The wine list for May first-class flights to the U.S. includes a Laurent-Perrier Grande Siecle, retailing at more than $110 a bottle—“I want the passengers to have a Champagne that is both delicious and a well-known name,” Sparrow explains—and a Mary Edwards River Sauvignon Blanc, 2010, from California.

There is a classic 2005 red Bordeaux from Chateau Larrivet Haut-Brion and a Freestone pinot noir from the Sonoma Valley in northern California. “This gives passengers a taste of something really recognizable—I always look for a top quality red Bordeaux and also a classy regional alternative,” Sparrow adds. “Balance has got to be there in the wine style to make it taste just as good at altitude as it does on the ground, not something that you can say about all wines.”

Despite being a fan of Italian wine, Sparrow says that a big, chewy Barolo, regarded as the king of Italian reds, simply does not work at altitude. “The old vintages just don’t have the right structure to work at 35,000 feet.”

Sparrow often operates an ABC policy when considering wine, with ABC standing for “anything but Cabernet” in the red selection and “anything but Chardonnay” amongst the whites. “I am looking for acidity in the whites that will ensure customers’ taste buds will experience the citrus zest of a really good sauvignon blanc. Too many of the new-world Chardonnays are fruit-driven and buttery, which just won’t cut it at altitude. In contrast, a high-quality Sancerre works really well in the air.”

Mark Parsloe, a master of wine at Berry Bros. & Rudd, of London’s St. James, supplies wines and Champagne to Virgin Atlantic Airways. He says: “What Virgin was looking for when it employed us was a name its customers could feel safe with, and that is pretty much the case when providing wines—you need to have a number of familiar bottles that people recognize, trust and like.”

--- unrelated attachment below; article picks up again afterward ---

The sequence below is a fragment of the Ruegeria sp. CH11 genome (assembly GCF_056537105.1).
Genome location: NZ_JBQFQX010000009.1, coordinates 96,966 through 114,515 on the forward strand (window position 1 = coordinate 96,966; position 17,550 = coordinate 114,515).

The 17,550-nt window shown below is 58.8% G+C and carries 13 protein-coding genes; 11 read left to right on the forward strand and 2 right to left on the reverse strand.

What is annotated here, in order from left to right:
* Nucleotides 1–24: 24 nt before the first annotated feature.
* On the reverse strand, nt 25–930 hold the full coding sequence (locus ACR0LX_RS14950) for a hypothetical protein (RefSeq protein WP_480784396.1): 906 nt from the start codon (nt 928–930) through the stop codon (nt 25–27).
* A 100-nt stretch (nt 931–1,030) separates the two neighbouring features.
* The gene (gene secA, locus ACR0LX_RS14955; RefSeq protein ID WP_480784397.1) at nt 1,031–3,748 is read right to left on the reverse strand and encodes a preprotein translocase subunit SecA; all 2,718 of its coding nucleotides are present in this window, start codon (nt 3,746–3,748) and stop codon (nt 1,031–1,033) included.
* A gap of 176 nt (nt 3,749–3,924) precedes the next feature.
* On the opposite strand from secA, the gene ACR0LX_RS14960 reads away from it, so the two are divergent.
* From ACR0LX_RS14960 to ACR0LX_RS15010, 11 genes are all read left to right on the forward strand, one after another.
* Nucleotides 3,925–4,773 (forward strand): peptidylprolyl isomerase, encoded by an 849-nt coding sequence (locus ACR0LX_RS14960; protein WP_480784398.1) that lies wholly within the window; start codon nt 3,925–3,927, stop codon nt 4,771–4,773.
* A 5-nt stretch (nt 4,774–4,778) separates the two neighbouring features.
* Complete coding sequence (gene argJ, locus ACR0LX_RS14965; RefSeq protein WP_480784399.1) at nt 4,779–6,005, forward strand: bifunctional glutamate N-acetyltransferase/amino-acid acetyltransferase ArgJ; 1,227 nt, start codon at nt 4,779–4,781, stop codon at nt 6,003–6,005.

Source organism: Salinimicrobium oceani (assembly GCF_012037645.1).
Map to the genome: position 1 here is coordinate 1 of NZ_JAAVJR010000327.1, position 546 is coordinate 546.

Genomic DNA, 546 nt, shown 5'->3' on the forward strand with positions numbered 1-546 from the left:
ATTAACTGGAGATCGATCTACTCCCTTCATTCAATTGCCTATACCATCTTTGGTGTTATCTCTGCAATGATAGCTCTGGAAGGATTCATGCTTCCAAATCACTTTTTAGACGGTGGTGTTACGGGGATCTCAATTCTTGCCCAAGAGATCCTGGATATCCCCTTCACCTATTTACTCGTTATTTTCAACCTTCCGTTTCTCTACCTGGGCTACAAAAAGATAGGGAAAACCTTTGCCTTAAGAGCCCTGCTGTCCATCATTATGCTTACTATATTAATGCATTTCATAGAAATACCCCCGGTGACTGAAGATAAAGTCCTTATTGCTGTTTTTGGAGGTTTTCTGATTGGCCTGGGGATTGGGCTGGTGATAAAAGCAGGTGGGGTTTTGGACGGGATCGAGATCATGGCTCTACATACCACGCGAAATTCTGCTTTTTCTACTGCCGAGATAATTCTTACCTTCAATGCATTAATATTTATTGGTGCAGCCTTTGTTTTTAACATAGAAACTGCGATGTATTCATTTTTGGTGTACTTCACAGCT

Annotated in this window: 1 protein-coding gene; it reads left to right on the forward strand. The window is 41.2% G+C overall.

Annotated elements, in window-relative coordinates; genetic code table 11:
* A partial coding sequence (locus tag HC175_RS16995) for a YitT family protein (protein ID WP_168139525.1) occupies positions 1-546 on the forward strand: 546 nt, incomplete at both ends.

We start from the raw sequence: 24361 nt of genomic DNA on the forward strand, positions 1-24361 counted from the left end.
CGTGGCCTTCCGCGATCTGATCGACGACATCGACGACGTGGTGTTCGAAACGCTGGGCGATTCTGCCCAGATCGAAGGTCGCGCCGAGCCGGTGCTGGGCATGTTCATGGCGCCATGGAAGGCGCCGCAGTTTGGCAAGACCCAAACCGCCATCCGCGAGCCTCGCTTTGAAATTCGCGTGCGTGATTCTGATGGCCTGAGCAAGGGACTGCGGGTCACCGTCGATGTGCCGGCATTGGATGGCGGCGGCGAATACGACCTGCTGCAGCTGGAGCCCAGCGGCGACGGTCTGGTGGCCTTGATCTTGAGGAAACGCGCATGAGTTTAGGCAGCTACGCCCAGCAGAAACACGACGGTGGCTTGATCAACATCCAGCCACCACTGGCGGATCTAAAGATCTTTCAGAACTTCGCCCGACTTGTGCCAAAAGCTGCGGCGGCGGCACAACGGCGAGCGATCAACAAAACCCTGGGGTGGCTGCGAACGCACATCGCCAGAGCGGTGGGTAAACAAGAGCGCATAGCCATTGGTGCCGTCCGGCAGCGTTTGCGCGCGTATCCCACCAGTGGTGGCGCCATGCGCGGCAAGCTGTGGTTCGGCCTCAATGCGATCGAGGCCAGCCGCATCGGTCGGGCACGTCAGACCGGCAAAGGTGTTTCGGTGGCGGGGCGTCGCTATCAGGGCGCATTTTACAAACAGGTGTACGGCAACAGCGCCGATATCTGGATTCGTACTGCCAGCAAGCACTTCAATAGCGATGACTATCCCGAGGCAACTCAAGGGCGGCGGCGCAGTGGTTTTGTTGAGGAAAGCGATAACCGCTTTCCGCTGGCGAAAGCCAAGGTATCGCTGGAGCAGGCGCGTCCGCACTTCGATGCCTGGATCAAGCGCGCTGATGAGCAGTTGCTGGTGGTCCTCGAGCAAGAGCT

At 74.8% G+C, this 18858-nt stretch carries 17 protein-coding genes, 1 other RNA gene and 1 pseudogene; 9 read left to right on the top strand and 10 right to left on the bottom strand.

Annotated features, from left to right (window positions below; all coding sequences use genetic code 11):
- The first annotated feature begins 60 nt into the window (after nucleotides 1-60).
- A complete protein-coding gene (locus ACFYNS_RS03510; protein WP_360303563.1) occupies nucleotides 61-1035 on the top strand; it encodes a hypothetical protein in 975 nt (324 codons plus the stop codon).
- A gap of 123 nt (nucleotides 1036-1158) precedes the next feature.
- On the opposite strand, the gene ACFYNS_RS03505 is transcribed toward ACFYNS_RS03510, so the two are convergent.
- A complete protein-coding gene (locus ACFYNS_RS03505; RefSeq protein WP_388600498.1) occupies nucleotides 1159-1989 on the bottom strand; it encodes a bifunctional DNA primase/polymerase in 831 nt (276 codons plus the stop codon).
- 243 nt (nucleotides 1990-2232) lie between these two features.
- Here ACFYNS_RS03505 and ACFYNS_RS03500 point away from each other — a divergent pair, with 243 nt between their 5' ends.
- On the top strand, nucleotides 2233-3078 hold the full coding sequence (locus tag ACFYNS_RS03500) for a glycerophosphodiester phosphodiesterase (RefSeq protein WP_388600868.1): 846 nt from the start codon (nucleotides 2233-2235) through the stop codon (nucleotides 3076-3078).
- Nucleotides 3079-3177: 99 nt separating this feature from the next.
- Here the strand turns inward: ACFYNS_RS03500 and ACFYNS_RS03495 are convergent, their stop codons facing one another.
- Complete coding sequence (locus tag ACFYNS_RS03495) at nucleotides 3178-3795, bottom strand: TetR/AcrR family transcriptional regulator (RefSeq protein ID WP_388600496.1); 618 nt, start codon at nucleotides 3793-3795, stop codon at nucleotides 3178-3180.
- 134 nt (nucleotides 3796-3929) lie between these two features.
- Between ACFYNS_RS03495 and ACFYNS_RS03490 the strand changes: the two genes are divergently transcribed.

However, that does not mean that Parsloe is simply there to deliver big-name Champagnes along with wines from Burgundy and Bordeaux. Far from it, as alongside a French pinot noir from the Languedoc and a California Zinfandel, he recently presented Virgin’s Upper Class flyers with a red from Crete based on an indigenous Cretan grape blended with a Syrah.

“You obviously can’t do things like this when you’re dealing with economy customers because there is simply not enough of the wine available,” he says. Another reason Pardoe will always include an unusual, slightly off-beat wine variety is because it suits Virgin’s image. “They want to be seen as slightly quirky and a bit daring,” he explains.

It also gives him the opportunity to negotiate favorable deals with the wine merchants whose wines he selects. “I don’t want a ‘cheap as chips’ Burgundy, which is why I will buy a really first-rate pinot noir from southern France. The fact that we don’t have to have a Chablis or a famous Bordeaux gives me a chance to deliver real value for money.”

Upper Class passengers on Virgin Atlantic get three reds and three whites. The wines available to passengers travelling to the [British] Open in July will include a crisp and flinty Italian Gavi Aurora from Liguria, a fruity and flavorsome Chilean Chardonnay Claya white, and a Peachy Canyon Zinfandel from California, known as “Incredible Red” and supplied by a small family winery from Big Sur.

Virgin runs its wines on a three-month cycle with Berry Bros. evaluating consumption at the end of each period and taking back anything that is not drunk. “We can tell exactly what has proved most popular, although that does not change our philosophy when it comes to providing Virgin wines,” says Parsloe. “We are simply looking for quality, harmony and balance.” And (although he doesn’t say it) at a price Virgin is prepared to pay.